ND   ND wrote
      on 1/29/2012 11:58:17 AM
      I’m not famous! Funny thing happened yesterday while I was working at my conventional job. A young, attractive girl happened to stumble upon my books on the internet and came up to talk to me about them. She said how much she respected someone who could do what writers are born to do and she wished she could author a book. (What I didn’t tell her about was the years of isolation and sacrifices made). Anyway, she then said something to me that struck as both humorous and poignant. She said, and I quote “Wow, you’ve written nine books! You’re going to be famous!” I replied with a little laugh “Maybe I’ll get rich, but writers don’t really get famous.” That thought stuck in my head for the rest of the night and obviously into today. Unlike musicians and actors, writers aren’t usually in the lime light. We don’t ache for public attention (at least I don’t), and generally prefer being alone. Even if I sell a million books I don’t expect to walk into a restaurant, be recognized, and be given a special table. Or go shopping and have a crowd of admirers follow me around the store snapping photos. Writers write because they have to. They tell stories because it’s an urge that must be fulfilled. Whether getting famous or not. Rich or not. Real writers must put pen to paper (or in my case, fingers to keyboard) every day or they feel somehow disconnected from the world. Some would call it lunacy. Others, mad genius. And still others would say I waste a huge amount of time tapping away. Whatever it is that drives writers cannot be understood by those who don’t. So if you see me out and about you don’t need to come running for an autograph or pull out your phone for a picture. You can just step up and say hi, because I’m nobody famous; just a writer. As promised, here is another example of a query that got a lot of publisher and agent requests. I’ve omitted the last paragraph of credentials since I’ve listed them in prior posts. DREAM TRAVELER In the far reaches of the galaxy, thoughts can become reality. DREAM TRAVELER is a 30,000-word young adult fantasy adventure in which a fifteen-year-old girl journeys to the future and risks her soul to understand the politics of an alien civil war and stop the destruction of the universe. After centuries of conflict, ageless spirits called Phelastians, who live on a magnificent floating city, are finally making peace with Dwellers, ape creatures who live on a decimated planet Earth. Ancient formalities require that a human be present as a witness to the treaty. A Phelastian travels through the interstellar continuum back in time and recruits Jamie Richards, a geeky, everyday teenager. Core, a Dweller overlord, is pro war and sabotages the link connecting Jamie to her world. Jamie vanishes from the signing, crumbling the negotiations, and sending her on a series of fantastic, alternate-reality adventures that shatter the boundaries of possibility. Stumbling into shifting prisms of both worlds, she visits war-ravaged landscapes, returns to an Earth ruled by mechanical aliens, and even meets herself as a frail, old woman. Through it all, Jamie pieces together the disjointed fragments of space and time and discovers a stable vortex. She returns to the moment of signing and stabilizes the link seconds before creation explodes with parallel dimensions. DREAM TRAVELER is the second in a completed three book sci-fi/fantasy series. Readers can expect a mind-bending adventure punctuated by bizarre plot twists. Jamie faces and overcomes unimaginable obstacles. She is a strong, smart, female hero. The story will delight children, teens, and adults alike. ALWAYS WRITING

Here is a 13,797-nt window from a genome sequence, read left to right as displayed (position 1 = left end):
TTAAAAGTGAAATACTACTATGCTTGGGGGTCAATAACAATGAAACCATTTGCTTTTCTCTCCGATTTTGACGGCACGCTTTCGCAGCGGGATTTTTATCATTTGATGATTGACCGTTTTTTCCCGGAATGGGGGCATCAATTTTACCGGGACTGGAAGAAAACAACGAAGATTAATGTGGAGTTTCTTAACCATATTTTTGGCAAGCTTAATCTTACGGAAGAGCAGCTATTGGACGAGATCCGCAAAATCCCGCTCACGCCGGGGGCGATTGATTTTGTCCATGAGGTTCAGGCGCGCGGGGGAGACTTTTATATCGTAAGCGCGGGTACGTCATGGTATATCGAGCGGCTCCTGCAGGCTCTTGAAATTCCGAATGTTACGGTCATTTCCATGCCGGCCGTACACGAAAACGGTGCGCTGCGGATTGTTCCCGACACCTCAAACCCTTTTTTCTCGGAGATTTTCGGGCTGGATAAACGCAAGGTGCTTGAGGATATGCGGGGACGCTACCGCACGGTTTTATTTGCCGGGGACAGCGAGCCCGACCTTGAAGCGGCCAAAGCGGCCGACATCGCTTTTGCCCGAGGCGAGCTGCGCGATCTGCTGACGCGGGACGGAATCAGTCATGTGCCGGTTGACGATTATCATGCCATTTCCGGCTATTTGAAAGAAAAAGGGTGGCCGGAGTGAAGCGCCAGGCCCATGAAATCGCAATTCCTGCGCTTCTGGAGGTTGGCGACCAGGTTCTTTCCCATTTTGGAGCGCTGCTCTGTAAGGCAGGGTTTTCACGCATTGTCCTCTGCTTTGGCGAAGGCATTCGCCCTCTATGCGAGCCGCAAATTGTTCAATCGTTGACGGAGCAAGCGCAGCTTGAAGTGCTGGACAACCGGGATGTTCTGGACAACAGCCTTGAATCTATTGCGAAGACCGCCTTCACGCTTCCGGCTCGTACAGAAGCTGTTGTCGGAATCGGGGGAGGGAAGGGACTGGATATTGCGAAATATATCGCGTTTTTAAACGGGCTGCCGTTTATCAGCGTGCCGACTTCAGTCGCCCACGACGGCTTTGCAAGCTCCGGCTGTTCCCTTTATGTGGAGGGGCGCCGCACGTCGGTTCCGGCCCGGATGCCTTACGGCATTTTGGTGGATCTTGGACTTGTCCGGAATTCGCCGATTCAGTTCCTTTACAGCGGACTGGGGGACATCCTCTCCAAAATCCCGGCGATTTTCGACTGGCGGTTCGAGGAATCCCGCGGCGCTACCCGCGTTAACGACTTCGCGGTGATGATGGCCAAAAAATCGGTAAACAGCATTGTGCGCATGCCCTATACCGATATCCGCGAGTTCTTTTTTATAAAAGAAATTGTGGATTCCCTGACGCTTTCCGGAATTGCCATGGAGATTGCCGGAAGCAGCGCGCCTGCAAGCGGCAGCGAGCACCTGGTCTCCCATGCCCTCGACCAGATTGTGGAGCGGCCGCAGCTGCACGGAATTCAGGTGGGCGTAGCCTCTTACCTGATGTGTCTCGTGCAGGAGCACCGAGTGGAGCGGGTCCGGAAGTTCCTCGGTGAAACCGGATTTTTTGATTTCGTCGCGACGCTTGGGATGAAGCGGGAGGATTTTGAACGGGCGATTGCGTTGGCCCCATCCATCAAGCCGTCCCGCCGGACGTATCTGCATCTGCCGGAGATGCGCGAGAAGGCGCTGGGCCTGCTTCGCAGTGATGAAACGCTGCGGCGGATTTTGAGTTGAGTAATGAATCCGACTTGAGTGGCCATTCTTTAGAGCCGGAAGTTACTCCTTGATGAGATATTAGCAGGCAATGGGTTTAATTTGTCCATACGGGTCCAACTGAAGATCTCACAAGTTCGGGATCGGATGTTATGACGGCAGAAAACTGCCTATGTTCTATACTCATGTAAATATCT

ND   ND wrote
      on 1/26/2012 12:13:22 PM
      Marketing plus In my endless quest to market and promote myself so I can sell millions of books and spend my days fishing in the Florida Keys, I’ve discovered yet a few more sites and tips that are free and can do wonders for promotion. The latest cool marketing bit is on the Kindle Forums, ie. Kindle chat. This forum has thousand of members and there are hundreds of topics to comment on. But do not self-promote! So, why is this so cool? Because, Kindle forums allows you to place cover widgets of your books at the bottom of everything you comment on. So you can engage in lots of talk while also showing off your titles. You do this by going into your profile and at the bottom it has a button for the code to link your books. This is like showing off your covers to thousands without overtly self-promoting. Some other great sites for strictly posting your work are:,, book,, and There are hundreds of others of course, but these are easy to sign up and easy to navigate. In other news, SILENT INVASION has sold a few copies and I’m gearing up for a big promo blitz. My other books are beginning to sell okay and between the five exclusively for sale on Kindle, I’m selling about three to five a day. The next month should be exciting because all my promotion gigs start, including my Kindle Nation spot. That one took three months to get and I got it before they raised their rates. I just checked, and most of their spots are filled three to four months out. If you have a book to advertise, I’d book space now. Also, something I’ve wanted to get off my chest. In the last year I’ve published five books on Kindle, set up accounts on more than 35 writers sites and have marketed and promoted my books for hours daily, yet I still feel it’s not happening fast enough. I feel like somehow if I don’t hit it big soon that technology will make authors obsolete. Or at least, the ability for authors to make a living at writing. I feel like it’s only a matter of time before books are pirated on the internet as easily as music. I feel like an aging dinosaur in an increasingly modern world. I only hope this way of life for all of us writers doesn’t disappear. Please check out SILENT INVASION and please hit the tags and like button. Thanks. blog:

writing ND